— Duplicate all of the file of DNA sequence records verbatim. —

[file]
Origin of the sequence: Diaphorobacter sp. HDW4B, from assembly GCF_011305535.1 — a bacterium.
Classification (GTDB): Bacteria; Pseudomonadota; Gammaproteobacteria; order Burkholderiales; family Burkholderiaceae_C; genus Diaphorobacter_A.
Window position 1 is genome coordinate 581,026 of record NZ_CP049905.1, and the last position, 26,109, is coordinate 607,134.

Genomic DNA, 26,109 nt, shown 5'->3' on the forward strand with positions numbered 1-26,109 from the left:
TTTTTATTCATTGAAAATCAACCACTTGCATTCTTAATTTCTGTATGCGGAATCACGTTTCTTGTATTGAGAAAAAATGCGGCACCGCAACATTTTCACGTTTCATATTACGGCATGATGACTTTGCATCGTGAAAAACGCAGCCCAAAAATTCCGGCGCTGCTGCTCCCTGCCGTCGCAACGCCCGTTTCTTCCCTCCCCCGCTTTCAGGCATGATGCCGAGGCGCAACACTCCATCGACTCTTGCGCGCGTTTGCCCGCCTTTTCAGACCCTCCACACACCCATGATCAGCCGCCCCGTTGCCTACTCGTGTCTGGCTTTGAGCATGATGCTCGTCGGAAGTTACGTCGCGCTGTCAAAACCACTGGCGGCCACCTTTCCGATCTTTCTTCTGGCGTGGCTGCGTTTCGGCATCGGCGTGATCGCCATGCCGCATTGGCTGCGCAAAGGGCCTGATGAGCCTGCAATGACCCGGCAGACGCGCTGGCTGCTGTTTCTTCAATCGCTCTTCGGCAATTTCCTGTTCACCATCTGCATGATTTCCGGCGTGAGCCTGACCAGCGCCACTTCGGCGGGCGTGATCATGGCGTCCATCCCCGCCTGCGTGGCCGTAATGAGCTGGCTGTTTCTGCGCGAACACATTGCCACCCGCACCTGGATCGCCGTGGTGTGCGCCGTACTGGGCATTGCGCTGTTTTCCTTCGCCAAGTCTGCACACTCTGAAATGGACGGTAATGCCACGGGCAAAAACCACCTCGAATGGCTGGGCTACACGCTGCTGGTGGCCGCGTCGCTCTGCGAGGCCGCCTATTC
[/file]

Origin of the sequence: Diaphorobacter sp. HDW4B, from assembly GCF_011305535.1 — a bacterium.
Classification (GTDB): Bacteria; Pseudomonadota; Gammaproteobacteria; order Burkholderiales; family Burkholderiaceae_C; genus Diaphorobacter_A.
Window position 1 is genome coordinate 581,026 of record NZ_CP049905.1, and the last position, 26,109, is coordinate 607,134.

Genomic DNA, 26,109 nt, shown 5'->3' on the forward strand with positions numbered 1-26,109 from the left:
TTTTTATTCATTGAAAATCAACCACTTGCATTCTTAATTTCTGTATGCGGAATCACGTTTCTTGTATTGAGAAAAAATGCGGCACCGCAACATTTTCACGTTTCATATTACGGCATGATGACTTTGCATCGTGAAAAACGCAGCCCAAAAATTCCGGCGCTGCTGCTCCCTGCCGTCGCAACGCCCGTTTCTTCCCTCCCCCGCTTTCAGGCATGATGCCGAGGCGCAACACTCCATCGACTCTTGCGCGCGTTTGCCCGCCTTTTCAGACCCTCCACACACCCATGATCAGCCGCCCCGTTGCCTACTCGTGTCTGGCTTTGAGCATGATGCTCGTCGGAAGTTACGTCGCGCTGTCAAAACCACTGGCGGCCACCTTTCCGATCTTTCTTCTGGCGTGGCTGCGTTTCGGCATCGGCGTGATCGCCATGCCGCATTGGCTGCGCAAAGGGCCTGATGAGCCTGCAATGACCCGGCAGACGCGCTGGCTGCTGTTTCTTCAATCGCTCTTCGGCAATTTCCTGTTCACCATCTGCATGATTTCCGGCGTGAGCCTGACCAGCGCCACTTCGGCGGGCGTGATCATGGCGTCCATCCCCGCCTGCGTGGCCGTAATGAGCTGGCTGTTTCTGCGCGAACACATTGCCACCCGCACCTGGATCGCCGTGGTGTGCGCCGTACTGGGCATTGCGCTGTTTTCCTTCGCCAAGTCTGCACACTCTGAAATGGACGGTAATGCCACGGGCAAAAACCACCTCGAATGGCTGGGCTACACGCTGCTGGTGGCCGCGTCGCTCTGCGAGGCCGCCTATTC